The Underground Festival @ Fanzone


IMG_1611.JPG Thank you so so much to everyone who came to The Underground Festival at Fan Zone last Friday! I was near tears all night at the so so beautiful stage and the amazing sound and how far Hong Kong independent musicians & bands have come in the past 10 years. It was great that we managed to squeeze 9 bands into one night. It was a challenge for me to select the line-up as I have over 500 bands to choose from and I only had 5 weeks to create this event.
Big hugs & thank you to: Michael Denmark and the most amazing Alex Ng.
Thanks to Parsons,,, all the bands who played, all the bands & musicians & live music lovers in the audience on Friday. Love to The Underground team members who support all my crazy ideas, their friendship & help is very much appreciated. Biggest love to my mother, brother, husband & my children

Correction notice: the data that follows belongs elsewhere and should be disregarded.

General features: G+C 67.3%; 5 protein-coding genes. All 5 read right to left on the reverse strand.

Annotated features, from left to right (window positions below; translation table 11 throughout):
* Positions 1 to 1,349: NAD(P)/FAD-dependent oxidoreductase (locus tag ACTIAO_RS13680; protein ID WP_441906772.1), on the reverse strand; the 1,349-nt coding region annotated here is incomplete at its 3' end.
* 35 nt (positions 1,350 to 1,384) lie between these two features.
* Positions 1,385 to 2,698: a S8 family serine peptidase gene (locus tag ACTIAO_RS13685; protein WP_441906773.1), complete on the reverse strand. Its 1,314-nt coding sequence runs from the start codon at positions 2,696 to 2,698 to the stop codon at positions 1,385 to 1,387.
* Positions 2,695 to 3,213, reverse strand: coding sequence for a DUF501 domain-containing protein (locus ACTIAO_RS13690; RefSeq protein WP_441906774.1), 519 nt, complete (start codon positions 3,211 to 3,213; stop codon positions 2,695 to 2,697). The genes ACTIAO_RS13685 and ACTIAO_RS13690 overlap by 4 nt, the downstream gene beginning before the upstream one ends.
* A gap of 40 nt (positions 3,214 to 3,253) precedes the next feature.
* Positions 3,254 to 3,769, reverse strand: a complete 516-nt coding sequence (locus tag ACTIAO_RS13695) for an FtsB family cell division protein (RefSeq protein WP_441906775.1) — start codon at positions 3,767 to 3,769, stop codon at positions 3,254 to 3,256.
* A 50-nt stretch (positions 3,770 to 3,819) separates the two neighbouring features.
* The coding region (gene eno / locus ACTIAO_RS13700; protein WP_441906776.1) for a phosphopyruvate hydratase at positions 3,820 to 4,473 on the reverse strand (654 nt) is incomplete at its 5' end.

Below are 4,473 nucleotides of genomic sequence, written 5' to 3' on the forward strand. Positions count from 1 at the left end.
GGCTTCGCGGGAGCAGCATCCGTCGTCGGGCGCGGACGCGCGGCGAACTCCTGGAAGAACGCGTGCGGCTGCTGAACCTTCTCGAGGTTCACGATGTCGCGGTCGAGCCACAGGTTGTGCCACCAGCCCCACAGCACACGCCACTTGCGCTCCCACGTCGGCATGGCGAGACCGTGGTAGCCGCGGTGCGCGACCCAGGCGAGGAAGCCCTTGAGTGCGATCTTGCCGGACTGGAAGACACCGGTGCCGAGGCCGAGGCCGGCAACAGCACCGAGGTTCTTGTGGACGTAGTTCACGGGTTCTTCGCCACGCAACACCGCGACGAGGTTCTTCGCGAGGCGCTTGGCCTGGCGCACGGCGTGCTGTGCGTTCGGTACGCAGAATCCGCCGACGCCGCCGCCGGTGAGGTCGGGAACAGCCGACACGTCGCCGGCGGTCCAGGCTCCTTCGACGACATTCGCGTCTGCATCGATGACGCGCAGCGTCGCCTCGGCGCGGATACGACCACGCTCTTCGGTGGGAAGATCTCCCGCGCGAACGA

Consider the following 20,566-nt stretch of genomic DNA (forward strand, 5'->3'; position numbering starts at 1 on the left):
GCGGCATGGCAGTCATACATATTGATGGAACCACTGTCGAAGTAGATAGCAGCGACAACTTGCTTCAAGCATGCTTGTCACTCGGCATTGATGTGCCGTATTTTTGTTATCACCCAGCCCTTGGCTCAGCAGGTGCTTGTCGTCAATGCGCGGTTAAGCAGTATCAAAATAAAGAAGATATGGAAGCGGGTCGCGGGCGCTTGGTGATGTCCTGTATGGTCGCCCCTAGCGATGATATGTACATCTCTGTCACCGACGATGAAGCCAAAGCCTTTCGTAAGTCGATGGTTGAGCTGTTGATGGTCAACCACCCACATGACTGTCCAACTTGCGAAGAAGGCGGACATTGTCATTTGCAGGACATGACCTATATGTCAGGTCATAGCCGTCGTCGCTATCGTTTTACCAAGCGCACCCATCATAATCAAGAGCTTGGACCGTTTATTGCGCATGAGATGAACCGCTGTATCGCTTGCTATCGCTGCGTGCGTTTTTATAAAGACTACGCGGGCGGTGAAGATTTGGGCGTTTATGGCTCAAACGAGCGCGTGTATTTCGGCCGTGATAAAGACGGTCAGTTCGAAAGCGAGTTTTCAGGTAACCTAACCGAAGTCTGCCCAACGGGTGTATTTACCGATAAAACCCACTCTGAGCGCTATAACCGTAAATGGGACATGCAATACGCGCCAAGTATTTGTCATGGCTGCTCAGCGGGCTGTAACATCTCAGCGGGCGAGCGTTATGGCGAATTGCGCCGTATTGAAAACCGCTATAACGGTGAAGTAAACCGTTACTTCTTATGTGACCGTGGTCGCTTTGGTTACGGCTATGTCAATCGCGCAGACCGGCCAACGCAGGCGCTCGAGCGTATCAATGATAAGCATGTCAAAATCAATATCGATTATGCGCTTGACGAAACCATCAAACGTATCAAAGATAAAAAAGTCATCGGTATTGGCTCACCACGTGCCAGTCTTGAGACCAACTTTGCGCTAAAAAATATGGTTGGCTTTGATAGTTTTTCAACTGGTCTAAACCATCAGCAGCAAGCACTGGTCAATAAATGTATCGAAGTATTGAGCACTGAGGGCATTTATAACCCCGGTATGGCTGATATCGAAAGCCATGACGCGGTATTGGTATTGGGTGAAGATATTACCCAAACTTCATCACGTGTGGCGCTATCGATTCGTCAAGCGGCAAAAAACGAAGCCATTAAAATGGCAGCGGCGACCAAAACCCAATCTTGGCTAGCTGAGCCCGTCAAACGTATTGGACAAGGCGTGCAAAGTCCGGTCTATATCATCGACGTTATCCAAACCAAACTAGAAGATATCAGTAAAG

love Chris B x
謝謝所有到場支持上星期五的Fan Zone The Underground Festival!見到香港獨立樂隊同音樂家過去十年間的進步,在大舞台上優秀的演出,我非常之開心有這樣的發展。對我們來說成功把9隊樂隊組織成一晚的音樂演出十分不易。要於超過500隊本地樂隊選擇演出樂隊,而且只有五星期準備時間實在是一個挑戰。在此特別多謝Michael Denmark同最好的Alex Ng。多謝柏斯琴行、、,所有星期五晚參演樂隊、樂手、觀眾。感謝The Underground成員支持我瘋狂的想法,他們的友誼、幫助對我來說十分重要。最後當然還要多謝母親、弟弟、丈夫同女兒。
Love Chris B x

IMG_9306.JPG IMG_9322.JPG IMG_9365.JPG IMG_9394.JPG IMG_9430.JPG IMG_9437.JPG IMG_9449.JPG IMG_9454.JPG IMG_9481.JPG IMG_9486.JPG IMG_9488.JPG IMG_9490.JPG IMG_9492.JPG IMG_9493.JPG IMG_9497.JPG IMG_9499.JPG IMG_9501.JPG IMG_9503.JPG SHS_1007.JPG SHS_1039.JPG

Helter Skelter


  1. Let Me Love You
  2. Roadrunner
  3. All Your Love
  4. Ain’t No Sunshine
  5. Something Like Olivia
  6. Mary Had A Little Lamb
  7. Crossroads